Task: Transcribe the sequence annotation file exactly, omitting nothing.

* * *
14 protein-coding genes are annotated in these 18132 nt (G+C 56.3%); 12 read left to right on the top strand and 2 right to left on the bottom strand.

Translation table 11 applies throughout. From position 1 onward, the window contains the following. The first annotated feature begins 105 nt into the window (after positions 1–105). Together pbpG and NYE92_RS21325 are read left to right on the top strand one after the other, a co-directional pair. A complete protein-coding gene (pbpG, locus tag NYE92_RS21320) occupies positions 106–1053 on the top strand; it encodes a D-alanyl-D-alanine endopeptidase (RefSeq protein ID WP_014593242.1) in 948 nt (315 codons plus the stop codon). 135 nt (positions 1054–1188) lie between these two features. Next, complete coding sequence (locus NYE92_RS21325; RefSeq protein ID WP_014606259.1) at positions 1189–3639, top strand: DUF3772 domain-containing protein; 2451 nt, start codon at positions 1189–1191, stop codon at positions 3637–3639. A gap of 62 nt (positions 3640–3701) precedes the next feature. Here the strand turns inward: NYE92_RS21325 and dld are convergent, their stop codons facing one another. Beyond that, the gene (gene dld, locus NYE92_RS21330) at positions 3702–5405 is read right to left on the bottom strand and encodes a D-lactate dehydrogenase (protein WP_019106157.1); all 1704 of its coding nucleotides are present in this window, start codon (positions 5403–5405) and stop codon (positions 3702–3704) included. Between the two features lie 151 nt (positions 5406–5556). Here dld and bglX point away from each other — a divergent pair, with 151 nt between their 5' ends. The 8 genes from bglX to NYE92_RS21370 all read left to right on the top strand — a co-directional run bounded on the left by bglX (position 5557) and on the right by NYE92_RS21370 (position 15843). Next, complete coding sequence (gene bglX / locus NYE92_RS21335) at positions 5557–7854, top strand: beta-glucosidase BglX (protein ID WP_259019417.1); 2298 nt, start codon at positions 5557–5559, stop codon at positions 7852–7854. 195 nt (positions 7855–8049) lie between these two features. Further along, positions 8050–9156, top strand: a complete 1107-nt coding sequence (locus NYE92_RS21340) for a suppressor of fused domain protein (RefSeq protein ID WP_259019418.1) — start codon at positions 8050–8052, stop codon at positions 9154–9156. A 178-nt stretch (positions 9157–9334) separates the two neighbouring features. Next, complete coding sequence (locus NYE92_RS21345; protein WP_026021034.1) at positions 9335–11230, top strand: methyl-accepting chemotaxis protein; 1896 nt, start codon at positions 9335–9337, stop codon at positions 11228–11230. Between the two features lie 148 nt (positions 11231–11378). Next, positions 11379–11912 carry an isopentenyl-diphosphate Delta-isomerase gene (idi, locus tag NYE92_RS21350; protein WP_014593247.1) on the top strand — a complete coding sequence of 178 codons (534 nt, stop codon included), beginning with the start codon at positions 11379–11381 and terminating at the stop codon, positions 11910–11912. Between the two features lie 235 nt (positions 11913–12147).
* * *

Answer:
14 protein-coding genes are annotated in these 18132 nt (G+C 56.3%); 12 read left to right on the top strand and 2 right to left on the bottom strand.

Translation table 11 applies throughout. From position 1 onward, the window contains the following. The first annotated feature begins 105 nt into the window (after positions 1–105). Together pbpG and NYE92_RS21325 are read left to right on the top strand one after the other, a co-directional pair. A complete protein-coding gene (pbpG, locus tag NYE92_RS21320) occupies positions 106–1053 on the top strand; it encodes a D-alanyl-D-alanine endopeptidase (RefSeq protein ID WP_014593242.1) in 948 nt (315 codons plus the stop codon). 135 nt (positions 1054–1188) lie between these two features. Next, complete coding sequence (locus NYE92_RS21325; RefSeq protein ID WP_014606259.1) at positions 1189–3639, top strand: DUF3772 domain-containing protein; 2451 nt, start codon at positions 1189–1191, stop codon at positions 3637–3639. A gap of 62 nt (positions 3640–3701) precedes the next feature. Here the strand turns inward: NYE92_RS21325 and dld are convergent, their stop codons facing one another. Beyond that, the gene (gene dld, locus NYE92_RS21330) at positions 3702–5405 is read right to left on the bottom strand and encodes a D-lactate dehydrogenase (protein WP_019106157.1); all 1704 of its coding nucleotides are present in this window, start codon (positions 5403–5405) and stop codon (positions 3702–3704) included. Between the two features lie 151 nt (positions 5406–5556). Here dld and bglX point away from each other — a divergent pair, with 151 nt between their 5' ends. The 8 genes from bglX to NYE92_RS21370 all read left to right on the top strand — a co-directional run bounded on the left by bglX (position 5557) and on the right by NYE92_RS21370 (position 15843). Next, complete coding sequence (gene bglX / locus NYE92_RS21335) at positions 5557–7854, top strand: beta-glucosidase BglX (protein ID WP_259019417.1); 2298 nt, start codon at positions 5557–5559, stop codon at positions 7852–7854. 195 nt (positions 7855–8049) lie between these two features. Further along, positions 8050–9156, top strand: a complete 1107-nt coding sequence (locus NYE92_RS21340) for a suppressor of fused domain protein (RefSeq protein ID WP_259019418.1) — start codon at positions 8050–8052, stop codon at positions 9154–9156. A 178-nt stretch (positions 9157–9334) separates the two neighbouring features. Next, complete coding sequence (locus NYE92_RS21345; protein WP_026021034.1) at positions 9335–11230, top strand: methyl-accepting chemotaxis protein; 1896 nt, start codon at positions 9335–9337, stop codon at positions 11228–11230. Between the two features lie 148 nt (positions 11231–11378). Next, positions 11379–11912 carry an isopentenyl-diphosphate Delta-isomerase gene (idi, locus tag NYE92_RS21350; protein WP_014593247.1) on the top strand — a complete coding sequence of 178 codons (534 nt, stop codon included), beginning with the start codon at positions 11379–11381 and terminating at the stop codon, positions 11910–11912. Between the two features lie 235 nt (positions 11913–12147).